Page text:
“Yeah, Ethan,” Ryan said from behind me. “You’re Coach’s favorite little pet. If anyone can make him see reason, it’s you.” Despite his mockery, Ryan was one of my best friends. He came to stand on my other side, crossing his arms as he too took in the sight of our prison for the next three months.

Until the end of the semester, that’s what Coach had said when he’d spelled out our punishment in the locker room.

Cooper turned his glare from the building to me. “Talk to him, Ethan.”

“I tried,” I said for the millionth time. They’d been pestering me in the halls all day today, seeing if I could get our coach to change his mind. For the record, they came to me because I was the captain, not because I was coach’s ‘little pet’—whatever that meant.

“Try harder.” Cooper’s voice was as forbidding as his giant body, but I’d been playing ball with him since middle school so I knew better. Underneath all that muscle, he wasn’t all that scary. I mean, he was a little scary, but not out of control. If the coach said dance, the big guy would totally dance.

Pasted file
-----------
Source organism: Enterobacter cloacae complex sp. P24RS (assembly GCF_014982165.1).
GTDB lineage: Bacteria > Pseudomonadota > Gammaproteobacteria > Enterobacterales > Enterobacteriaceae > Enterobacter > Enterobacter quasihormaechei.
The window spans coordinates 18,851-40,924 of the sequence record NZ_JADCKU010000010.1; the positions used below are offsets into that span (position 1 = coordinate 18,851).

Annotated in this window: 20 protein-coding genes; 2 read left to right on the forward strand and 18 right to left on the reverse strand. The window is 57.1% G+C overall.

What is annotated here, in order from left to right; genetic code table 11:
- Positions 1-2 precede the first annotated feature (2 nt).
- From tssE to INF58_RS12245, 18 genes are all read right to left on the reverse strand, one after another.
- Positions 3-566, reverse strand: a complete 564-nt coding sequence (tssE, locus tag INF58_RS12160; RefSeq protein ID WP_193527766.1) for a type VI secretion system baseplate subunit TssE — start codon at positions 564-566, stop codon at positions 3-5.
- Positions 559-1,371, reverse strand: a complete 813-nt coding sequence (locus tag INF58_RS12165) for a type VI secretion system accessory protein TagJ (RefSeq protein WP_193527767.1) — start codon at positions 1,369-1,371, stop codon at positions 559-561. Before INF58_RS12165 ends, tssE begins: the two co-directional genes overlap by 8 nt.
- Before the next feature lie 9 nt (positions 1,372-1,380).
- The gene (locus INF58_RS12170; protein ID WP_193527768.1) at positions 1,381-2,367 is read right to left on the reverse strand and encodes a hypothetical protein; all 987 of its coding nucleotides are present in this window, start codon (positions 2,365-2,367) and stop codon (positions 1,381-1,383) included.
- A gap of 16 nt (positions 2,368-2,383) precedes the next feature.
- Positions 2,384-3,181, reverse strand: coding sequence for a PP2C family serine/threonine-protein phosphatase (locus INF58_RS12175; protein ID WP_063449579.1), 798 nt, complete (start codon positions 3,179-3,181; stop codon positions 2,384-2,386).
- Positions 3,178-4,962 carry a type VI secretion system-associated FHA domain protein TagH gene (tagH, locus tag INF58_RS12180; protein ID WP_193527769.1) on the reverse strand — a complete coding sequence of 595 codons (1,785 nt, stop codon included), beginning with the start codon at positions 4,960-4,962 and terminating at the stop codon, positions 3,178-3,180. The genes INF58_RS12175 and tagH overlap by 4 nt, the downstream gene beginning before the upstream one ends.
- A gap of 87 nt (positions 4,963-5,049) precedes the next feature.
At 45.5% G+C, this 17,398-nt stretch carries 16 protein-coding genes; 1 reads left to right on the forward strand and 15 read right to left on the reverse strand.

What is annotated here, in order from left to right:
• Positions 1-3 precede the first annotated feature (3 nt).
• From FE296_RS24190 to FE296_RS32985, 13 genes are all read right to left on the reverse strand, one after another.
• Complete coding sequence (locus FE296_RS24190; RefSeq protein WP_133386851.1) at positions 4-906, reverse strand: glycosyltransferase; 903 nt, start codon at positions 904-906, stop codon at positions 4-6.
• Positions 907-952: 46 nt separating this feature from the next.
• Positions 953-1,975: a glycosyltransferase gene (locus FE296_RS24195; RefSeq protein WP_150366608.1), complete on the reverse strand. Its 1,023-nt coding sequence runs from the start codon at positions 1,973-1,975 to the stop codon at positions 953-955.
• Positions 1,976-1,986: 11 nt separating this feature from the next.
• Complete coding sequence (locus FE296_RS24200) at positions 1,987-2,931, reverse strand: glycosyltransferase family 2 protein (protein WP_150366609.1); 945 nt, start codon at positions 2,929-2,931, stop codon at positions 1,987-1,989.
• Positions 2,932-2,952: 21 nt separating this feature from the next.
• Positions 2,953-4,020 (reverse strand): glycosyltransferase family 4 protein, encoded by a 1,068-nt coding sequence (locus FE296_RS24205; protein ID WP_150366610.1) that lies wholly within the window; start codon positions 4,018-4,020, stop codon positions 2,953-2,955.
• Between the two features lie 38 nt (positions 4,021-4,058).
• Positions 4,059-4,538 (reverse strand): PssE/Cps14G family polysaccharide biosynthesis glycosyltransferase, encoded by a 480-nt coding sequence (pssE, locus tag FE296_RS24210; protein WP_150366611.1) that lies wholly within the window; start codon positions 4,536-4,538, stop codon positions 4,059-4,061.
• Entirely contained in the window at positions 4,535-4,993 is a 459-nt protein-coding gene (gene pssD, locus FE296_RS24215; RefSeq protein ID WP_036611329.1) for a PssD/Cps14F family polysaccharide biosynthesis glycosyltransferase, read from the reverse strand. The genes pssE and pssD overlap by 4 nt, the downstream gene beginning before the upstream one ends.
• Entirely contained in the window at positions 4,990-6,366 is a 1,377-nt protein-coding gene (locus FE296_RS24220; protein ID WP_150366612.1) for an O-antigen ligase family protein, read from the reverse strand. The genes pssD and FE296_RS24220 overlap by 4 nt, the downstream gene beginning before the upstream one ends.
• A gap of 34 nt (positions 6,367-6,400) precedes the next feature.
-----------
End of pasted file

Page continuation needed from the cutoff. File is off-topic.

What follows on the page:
“Come on, dude,” Ryan said. “You’re the quarterback. You’ve got to have some sway over the old man. Just…threaten to quit the team or something.”

Unlike Cooper, Ryan actually was something of a wild card. He took nothing seriously, least of all football. Good thing he had mad skills as a running back or he’d have been off the team years ago. As it was, Coach threatened to cut him at least once a week.

“I’m not quitting the team.”

“Why not? You don’t need the scholarship money.” And that right there summed up Ryan’s life philosophy to a tee. He didn’t understand why anyone would do anything unless there was some sort of financial gain—or a chance to score with girls. Money and girls, that was pretty much all he seemed to care about. And maybe music, I supposed. He did have a band. But again, I was pretty sure playing guitar and forming a band were just another way to get the money and girls.

Music was really the only thing we had in common—we both played guitar. Sometimes we jammed together, and the rest of the time he just tried his best to annoy the crap out of me.

The rest of the guys were out of their cars and starting to gather around me. For a bunch of alpha jocks, none of them seemed eager to lead at this particular moment. Myself included. I eyed the entrance warily. I’d never been to the ballet, I’d never dated a girl who was into ballet, and I sure as heck never danced ballet myself. I had no idea what the coach had gotten us into. He’d been light on the details, just telling us to show up here after practice today.

Everyone was looking to me to lead the way.

“What would he do if we bailed?” That came from Alex, a linebacker. “I mean, it’s not like Coach can bench all the starters right?”